I had to get my lettuce seedlings planted. My wonderful successions are starting to fall apart. Some lettuces take longer than others. To plant these I took out four plants. One that just wasn't growing. A Deertongue which I know gets bitter in the summer heat, so I didn't want to leave it in very long. A romaine that sort of headed up. And a nice pretty red oakleaf. And two of the lettuces I planted in the spot the basil used to be in.
So now I have a patchwork quilt of lettuces. I'm finding that two week successions is too short and three is too long. Somewhere in the middle is the sweet spot for my space. Though the pretty crisphead that is growing well and sizing up nicely, is taking a long time to grow. I think these kinds of successions work better if you know what you are growing. When one lettuce takes a month longer to size up than another, it just doesn't work well. It either leaves holes, or you are pulling plants prematurely, or just not planting all of the seedlings.
I also planted out the next attempt at basil. If you will remember my first set all died from downy mildew even though I planted them in random spots in the yard. This one was planted in the herb circle. I hope it survives for a couple of months.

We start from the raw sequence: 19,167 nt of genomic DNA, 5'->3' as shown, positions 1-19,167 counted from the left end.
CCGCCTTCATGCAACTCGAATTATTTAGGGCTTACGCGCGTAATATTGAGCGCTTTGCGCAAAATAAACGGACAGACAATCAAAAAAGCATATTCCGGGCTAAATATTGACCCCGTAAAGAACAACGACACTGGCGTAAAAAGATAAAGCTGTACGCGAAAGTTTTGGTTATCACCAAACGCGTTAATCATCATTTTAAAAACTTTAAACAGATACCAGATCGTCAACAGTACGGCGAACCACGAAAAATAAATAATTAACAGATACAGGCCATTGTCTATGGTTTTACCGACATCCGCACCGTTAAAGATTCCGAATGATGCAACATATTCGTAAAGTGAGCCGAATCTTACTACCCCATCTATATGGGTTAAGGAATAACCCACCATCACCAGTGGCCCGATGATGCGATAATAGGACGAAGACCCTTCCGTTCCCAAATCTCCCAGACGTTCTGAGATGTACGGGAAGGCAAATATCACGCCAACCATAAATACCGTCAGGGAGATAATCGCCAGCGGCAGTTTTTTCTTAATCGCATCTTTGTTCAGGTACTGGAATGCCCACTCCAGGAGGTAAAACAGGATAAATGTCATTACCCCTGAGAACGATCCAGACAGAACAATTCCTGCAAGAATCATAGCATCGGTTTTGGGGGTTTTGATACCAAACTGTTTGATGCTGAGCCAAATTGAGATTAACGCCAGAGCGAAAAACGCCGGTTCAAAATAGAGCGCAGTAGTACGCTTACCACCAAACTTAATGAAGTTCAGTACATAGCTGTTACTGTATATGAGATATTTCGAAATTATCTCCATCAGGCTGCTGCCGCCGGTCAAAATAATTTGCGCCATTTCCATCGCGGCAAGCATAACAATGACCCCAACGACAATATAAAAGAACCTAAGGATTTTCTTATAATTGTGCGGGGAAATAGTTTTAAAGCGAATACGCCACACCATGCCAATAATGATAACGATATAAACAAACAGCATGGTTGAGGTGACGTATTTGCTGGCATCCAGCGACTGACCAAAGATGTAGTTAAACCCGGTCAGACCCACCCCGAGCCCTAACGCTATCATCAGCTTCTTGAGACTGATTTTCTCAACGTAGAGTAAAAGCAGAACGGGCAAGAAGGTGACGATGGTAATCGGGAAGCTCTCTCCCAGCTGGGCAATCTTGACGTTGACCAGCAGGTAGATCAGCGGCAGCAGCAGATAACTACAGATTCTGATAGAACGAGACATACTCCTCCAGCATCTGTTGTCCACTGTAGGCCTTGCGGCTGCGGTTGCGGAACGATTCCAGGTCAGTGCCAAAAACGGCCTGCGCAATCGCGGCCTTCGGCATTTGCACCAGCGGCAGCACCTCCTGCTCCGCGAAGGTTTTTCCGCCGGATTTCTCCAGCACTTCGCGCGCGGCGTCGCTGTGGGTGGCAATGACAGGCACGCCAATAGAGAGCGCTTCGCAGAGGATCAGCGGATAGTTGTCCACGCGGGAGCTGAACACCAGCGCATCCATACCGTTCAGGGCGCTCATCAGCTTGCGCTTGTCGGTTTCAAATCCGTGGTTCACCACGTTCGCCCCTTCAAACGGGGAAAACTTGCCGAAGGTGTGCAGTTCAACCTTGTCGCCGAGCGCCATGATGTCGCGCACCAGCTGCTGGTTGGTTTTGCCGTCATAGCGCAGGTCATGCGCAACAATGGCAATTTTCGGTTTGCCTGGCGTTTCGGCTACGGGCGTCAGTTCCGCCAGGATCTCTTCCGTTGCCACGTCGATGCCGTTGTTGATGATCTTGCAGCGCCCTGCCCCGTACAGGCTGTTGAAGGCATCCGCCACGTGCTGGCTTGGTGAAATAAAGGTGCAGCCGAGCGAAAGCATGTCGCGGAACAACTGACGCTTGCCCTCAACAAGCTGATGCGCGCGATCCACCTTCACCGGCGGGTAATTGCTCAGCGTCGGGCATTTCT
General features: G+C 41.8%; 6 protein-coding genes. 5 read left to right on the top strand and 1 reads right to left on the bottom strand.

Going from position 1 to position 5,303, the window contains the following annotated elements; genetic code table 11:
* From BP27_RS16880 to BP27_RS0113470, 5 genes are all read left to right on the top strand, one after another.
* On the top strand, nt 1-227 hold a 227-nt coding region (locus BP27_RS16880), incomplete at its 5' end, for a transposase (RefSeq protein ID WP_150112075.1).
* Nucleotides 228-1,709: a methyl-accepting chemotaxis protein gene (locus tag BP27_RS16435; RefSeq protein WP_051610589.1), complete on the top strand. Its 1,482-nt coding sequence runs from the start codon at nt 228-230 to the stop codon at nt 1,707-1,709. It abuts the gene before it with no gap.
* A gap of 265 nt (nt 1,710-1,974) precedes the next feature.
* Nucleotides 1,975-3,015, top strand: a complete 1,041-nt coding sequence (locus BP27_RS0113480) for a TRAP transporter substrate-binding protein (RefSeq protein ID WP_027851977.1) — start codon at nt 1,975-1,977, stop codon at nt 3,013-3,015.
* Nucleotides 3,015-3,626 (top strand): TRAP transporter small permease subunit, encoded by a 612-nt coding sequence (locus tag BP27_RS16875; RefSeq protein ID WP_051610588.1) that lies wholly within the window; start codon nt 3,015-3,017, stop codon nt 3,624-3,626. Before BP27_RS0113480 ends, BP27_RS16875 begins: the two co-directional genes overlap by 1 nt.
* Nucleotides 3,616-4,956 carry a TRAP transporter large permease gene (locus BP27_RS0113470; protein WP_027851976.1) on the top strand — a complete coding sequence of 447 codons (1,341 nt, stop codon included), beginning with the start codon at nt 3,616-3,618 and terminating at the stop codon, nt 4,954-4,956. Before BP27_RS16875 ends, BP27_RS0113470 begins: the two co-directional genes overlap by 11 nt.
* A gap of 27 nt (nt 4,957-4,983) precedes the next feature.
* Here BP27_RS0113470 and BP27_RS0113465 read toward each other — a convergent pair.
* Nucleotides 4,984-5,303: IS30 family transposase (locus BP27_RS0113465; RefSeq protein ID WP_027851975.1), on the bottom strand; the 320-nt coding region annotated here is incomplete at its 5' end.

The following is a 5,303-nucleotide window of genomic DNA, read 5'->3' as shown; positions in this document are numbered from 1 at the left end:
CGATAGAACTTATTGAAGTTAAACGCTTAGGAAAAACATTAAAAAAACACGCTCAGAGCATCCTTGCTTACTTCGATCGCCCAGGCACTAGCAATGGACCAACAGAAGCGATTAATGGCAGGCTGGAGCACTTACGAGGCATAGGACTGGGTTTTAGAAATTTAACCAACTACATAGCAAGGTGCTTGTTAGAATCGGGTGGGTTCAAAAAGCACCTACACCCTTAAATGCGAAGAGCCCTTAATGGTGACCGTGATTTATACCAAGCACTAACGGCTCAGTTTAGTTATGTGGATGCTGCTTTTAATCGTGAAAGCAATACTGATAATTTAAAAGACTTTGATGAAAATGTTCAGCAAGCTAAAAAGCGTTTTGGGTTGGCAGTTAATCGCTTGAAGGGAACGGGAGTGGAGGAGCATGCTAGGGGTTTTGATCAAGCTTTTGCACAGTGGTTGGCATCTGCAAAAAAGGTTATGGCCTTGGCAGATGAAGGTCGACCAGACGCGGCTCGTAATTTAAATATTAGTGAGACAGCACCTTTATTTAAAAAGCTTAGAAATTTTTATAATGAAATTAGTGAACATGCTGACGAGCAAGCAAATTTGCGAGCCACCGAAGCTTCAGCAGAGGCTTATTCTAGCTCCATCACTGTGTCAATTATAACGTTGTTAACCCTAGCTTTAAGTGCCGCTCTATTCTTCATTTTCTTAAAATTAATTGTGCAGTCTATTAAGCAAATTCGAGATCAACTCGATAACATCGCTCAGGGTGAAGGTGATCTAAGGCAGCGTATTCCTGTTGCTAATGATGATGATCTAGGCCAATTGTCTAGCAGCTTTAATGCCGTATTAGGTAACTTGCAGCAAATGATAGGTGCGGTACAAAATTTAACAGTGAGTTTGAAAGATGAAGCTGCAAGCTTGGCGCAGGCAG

The last succession of corn needed thinning out. I plant three seeds. Most of them come up, but some are stronger than others. I also thinned out the squash at the end of the bed.
I was checking on the first four successions. Three and four have caught up to one another. I always plant toward the fence first. That bed is more shaded. And it gives the squash a chance to get going faster. But it does bring the beds together in timing a bit.
I usually don't let my rhubarb bloom like this. I like to keep it cut back better since it is in front of my air conditioner. I finally got around to it. Now it is much more under control.
The sweet potatoes have started to vine. Whoot! This meant I could take out most of the bamboo poles I put around them. I like to cover the ground enough to keep the cats from digging. We have a horde of cats living in the neighborhood. But they leave the soil alone once the plants grow big enough.
I was checking some photos from last year. My sweet potatoes seem to be a little bigger than last year, but the melons are way behind. I might be picking my melons in September, which is sad as they won't be as sweet that way.